Can structural realism support the Iran Deal?

          Application of Waltz’ theory of structural realism to the Iran nuclear crisis indicates that Waltz supports Iran obtaining nuclear power. However, I pose a potential argument against the neorealist perspective. If one takes a cost-benefit analysis approach to the Iran Deal, an argument can be made that the Iran deal is a more desirable outcome rather than the possibility of Iran developing arms. Firstly, the JCPOA aligned with American raison d’état (national interest) of the United States by stopping Iran from developing weapon grade uranium. Weapon grade uranium is approximately 90%, and Iran must keep enrichment to 3.7%.[9] We can also note that uranium enrichment used for medicinal practice is 20% enriched, which demonstrates the severe level of restriction Iran faces. Through the IAEA inspections, transparency is encouraged between Iran and the US and US can further use Iran to promote its political interests within the region. The deal also lifts a tremendous amount of sanctions – as mentioned above – re-establishing Iran as a major player in the oil trade and international market. Bringing in huge profits, the Iranian government and people also benefit greatly through the JCPOA since it puts an end to years of economic turmoil for Iranian citizens. Through the structural realist lens, Iran is still achieving stability through economic development and improvement. Iran can also work on strengthening its military, furthering its power in the Middle East, and supporting Iranian pursuit for influence. The deal also outweighs alternatives such as the use of hard power or an attack on Iran, which could forever damage the political climate of the Middle East. Through the neorealist lens of International Relations, all states are rational actors that must act rationally. However, if a rational actor conducted a cost-benefit analysis of the Iran Deal, it is a far more fruitful alternative than potential war.

In response to this, I counter argue that the Iran deal demonized the idea of Iran going nuclear, and saw it as something that needed to be stopped immediately. It also failed to establish a bipolar balance between Israel and Iran in the Middle East. A bipolar Middle East is by far more stable than Israel’s present nuclear monopoly, as the principle of deterrence would diminish all incentives for either side to wage war. My perspective would surely be supported by structural realists such as Kenneth Waltz, however, other International relations theorists may place greater importance on international cooperation. The English School would be a great example of this, as discussed by Tim Dunne in International Relations Theories: Discipline and Diversity. The English School in general would place value on informational institutionalism, such as the signing of treaties, peace talks and overall diplomacy. [10] The battle between contesting theories will continuously persist, however, it is time that may truly dictate Iran’s fate in the atomic twenty first century.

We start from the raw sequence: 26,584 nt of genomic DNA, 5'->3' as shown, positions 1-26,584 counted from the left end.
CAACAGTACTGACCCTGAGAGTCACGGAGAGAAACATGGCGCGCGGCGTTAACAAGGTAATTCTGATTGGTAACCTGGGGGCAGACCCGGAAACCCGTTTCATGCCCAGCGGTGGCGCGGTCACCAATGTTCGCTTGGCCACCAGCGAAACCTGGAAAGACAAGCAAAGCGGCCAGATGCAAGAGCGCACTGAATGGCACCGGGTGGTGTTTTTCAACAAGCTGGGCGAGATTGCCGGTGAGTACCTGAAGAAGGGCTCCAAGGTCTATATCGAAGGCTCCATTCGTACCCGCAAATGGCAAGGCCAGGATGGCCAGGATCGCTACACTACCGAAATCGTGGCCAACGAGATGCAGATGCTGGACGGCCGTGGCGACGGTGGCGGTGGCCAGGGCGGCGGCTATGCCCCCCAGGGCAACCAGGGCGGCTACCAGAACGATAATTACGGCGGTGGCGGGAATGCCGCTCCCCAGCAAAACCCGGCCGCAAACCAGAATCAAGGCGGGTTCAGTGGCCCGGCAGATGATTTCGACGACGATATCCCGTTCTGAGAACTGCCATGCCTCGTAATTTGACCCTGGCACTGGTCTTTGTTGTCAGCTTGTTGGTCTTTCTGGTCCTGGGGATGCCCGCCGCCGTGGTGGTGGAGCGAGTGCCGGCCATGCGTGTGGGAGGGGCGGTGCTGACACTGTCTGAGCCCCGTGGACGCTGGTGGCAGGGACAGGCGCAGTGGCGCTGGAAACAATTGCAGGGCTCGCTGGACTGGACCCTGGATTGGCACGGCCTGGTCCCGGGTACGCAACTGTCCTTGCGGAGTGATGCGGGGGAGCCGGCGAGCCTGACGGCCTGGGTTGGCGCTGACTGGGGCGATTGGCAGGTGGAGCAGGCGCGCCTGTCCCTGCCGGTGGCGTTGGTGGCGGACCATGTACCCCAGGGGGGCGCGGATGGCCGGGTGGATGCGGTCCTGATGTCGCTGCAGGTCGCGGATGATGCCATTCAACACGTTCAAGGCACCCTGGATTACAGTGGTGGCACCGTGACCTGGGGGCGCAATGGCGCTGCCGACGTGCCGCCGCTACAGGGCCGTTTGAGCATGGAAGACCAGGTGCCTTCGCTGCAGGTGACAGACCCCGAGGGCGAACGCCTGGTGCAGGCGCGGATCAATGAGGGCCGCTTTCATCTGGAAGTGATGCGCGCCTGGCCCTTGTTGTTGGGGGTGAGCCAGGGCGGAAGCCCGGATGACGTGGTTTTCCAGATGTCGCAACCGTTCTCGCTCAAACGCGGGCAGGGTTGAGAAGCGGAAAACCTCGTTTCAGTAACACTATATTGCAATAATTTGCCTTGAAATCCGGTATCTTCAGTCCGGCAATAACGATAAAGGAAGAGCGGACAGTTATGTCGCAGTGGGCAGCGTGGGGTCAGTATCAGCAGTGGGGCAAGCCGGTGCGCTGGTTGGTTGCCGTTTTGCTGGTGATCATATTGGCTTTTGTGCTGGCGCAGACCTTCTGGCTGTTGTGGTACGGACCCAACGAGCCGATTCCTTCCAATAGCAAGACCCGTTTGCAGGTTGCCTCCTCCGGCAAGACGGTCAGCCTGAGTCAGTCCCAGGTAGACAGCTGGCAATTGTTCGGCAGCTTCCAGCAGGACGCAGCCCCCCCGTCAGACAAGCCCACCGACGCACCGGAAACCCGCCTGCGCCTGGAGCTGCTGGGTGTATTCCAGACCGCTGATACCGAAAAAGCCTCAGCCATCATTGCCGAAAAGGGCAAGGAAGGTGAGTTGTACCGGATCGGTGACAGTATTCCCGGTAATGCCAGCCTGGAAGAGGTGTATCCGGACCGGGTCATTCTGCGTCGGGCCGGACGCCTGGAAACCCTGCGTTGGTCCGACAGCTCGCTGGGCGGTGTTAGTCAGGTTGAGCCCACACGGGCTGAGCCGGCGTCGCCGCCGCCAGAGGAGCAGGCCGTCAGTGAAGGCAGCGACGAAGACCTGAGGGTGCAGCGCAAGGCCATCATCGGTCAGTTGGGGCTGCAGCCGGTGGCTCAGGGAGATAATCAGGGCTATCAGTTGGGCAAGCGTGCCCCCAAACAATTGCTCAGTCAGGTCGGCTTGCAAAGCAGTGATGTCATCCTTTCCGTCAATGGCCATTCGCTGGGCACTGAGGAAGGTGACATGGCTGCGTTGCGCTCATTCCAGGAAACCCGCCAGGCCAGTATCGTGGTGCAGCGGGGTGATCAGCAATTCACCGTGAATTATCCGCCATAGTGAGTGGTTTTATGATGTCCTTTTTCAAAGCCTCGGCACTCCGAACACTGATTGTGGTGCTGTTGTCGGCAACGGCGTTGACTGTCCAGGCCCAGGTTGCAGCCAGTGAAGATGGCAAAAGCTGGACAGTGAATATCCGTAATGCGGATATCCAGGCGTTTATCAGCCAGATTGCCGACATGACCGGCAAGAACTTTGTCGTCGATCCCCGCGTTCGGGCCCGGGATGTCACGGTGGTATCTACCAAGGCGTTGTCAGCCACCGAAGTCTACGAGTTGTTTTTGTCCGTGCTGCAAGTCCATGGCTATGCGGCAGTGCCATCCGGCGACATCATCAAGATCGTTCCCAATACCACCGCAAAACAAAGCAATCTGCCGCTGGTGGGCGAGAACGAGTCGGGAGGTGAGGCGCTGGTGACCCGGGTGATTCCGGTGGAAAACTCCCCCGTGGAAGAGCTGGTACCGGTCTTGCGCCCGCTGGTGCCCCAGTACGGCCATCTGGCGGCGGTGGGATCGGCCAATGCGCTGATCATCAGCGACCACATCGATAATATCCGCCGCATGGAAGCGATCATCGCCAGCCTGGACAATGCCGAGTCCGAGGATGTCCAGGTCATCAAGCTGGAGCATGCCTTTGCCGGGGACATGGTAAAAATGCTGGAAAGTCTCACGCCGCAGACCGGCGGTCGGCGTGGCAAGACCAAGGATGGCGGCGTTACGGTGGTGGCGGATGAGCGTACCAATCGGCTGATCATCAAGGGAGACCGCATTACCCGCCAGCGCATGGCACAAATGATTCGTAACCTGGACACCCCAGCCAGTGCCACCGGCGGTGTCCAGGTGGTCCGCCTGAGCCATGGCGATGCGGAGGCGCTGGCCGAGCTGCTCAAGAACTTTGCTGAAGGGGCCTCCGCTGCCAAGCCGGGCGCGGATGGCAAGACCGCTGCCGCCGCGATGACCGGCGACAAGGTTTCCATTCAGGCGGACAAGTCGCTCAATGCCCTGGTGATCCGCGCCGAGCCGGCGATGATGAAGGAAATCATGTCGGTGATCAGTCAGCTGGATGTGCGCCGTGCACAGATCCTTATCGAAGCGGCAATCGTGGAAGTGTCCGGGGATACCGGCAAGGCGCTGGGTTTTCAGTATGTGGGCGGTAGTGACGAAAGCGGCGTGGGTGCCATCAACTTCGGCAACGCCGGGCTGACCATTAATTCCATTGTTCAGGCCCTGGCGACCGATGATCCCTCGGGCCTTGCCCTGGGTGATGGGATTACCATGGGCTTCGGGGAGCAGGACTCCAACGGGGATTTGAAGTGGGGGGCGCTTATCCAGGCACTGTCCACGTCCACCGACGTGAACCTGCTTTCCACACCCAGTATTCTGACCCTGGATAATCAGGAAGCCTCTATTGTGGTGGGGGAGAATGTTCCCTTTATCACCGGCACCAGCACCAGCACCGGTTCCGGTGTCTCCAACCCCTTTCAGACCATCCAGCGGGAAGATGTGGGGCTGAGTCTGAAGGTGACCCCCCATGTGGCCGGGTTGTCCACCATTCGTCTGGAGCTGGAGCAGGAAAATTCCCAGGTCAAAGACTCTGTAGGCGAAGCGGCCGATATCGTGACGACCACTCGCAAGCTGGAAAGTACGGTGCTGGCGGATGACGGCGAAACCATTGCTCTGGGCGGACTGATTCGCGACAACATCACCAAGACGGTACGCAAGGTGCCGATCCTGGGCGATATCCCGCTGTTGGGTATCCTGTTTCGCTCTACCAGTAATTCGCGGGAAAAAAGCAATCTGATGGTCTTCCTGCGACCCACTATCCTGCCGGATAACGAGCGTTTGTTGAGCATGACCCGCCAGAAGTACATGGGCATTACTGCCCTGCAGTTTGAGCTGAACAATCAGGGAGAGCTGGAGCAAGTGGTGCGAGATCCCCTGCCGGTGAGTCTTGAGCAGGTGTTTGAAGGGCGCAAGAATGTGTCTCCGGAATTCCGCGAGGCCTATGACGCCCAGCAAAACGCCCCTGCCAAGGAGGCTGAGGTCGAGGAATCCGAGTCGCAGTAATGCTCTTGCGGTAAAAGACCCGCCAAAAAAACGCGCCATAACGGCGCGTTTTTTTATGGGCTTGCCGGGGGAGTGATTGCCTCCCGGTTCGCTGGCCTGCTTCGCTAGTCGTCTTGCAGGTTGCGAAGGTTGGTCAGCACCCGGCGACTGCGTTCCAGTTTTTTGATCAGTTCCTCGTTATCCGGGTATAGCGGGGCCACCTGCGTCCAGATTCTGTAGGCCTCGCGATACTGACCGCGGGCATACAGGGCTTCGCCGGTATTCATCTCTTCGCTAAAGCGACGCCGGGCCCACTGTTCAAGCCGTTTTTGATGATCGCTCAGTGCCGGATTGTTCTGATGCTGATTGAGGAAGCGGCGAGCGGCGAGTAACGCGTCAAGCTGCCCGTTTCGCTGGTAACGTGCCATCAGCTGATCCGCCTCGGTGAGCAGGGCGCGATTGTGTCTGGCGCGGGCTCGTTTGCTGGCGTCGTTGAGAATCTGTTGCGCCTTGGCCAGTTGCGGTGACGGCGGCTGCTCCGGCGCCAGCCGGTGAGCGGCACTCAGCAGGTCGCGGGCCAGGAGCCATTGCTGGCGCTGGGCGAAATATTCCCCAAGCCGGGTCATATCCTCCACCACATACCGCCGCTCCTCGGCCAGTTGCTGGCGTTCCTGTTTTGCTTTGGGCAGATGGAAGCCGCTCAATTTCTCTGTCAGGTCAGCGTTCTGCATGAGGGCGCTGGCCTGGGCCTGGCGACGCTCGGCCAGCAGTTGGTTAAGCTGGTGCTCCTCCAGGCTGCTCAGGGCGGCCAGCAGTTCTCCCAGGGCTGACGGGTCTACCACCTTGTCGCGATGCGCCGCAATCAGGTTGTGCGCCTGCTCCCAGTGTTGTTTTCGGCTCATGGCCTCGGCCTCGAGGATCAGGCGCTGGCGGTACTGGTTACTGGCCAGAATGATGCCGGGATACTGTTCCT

[1] P5+1 refers to the five permanent members of the United Nations Security Council (China, France, Russia, United Kingdom, and the United States) plus Germany.

[2] UN Security Council, Security Council resolution 2231 (2015) [on Joint Comprehensive Plan of Action (JCPOA) on the Islamic Republic of Iran’s nuclear programme], 20 July 2015, available at: [accessed 13 October 2018]

[3] Jackie Northam, “Lifting Sanctions Will Release $100 Billion To Iran. Then What?”, All Things Considered, NPR (16 July 2015).

[4] Kenneth Waltz “Why Iran should get the bomb,” Foreign Affairs, 91(4): 2-5 Waltz. 2015

[5] Ibid.

[6] Ibid.

[7] Ibid.

[8] Morgenthau, Hans J., 1954. Politics among Nations: The Struggle for Power and Peace, 2nd ed., New York: Alfred A. Knopf.

[9] UN Security Council, Security Council resolution 2231 (2015) [on Joint Comprehensive Plan of Action (JCPOA) on the Islamic Republic of Iran’s nuclear programme], 20 July 2015, available at: [accessed 13 October 2018]

[10] Tim Dunne, Milja Kurki, and Steve Smith International Relations Theories: Discipline and Diversity, 3rd Edition, Oxford: Oxford University Press, 2013.


One Reply to “Neorealism & The 2015 Iran Deal. By: Shakiba Fadaie.”

  1. Great article Shakiba.
    I agree the Israeli nuclear monopoly is the greatest danger to the Middle East. Your article perfectly explains the realist perspective, and I thoroughly enjoyed reading it.

    All the best to you,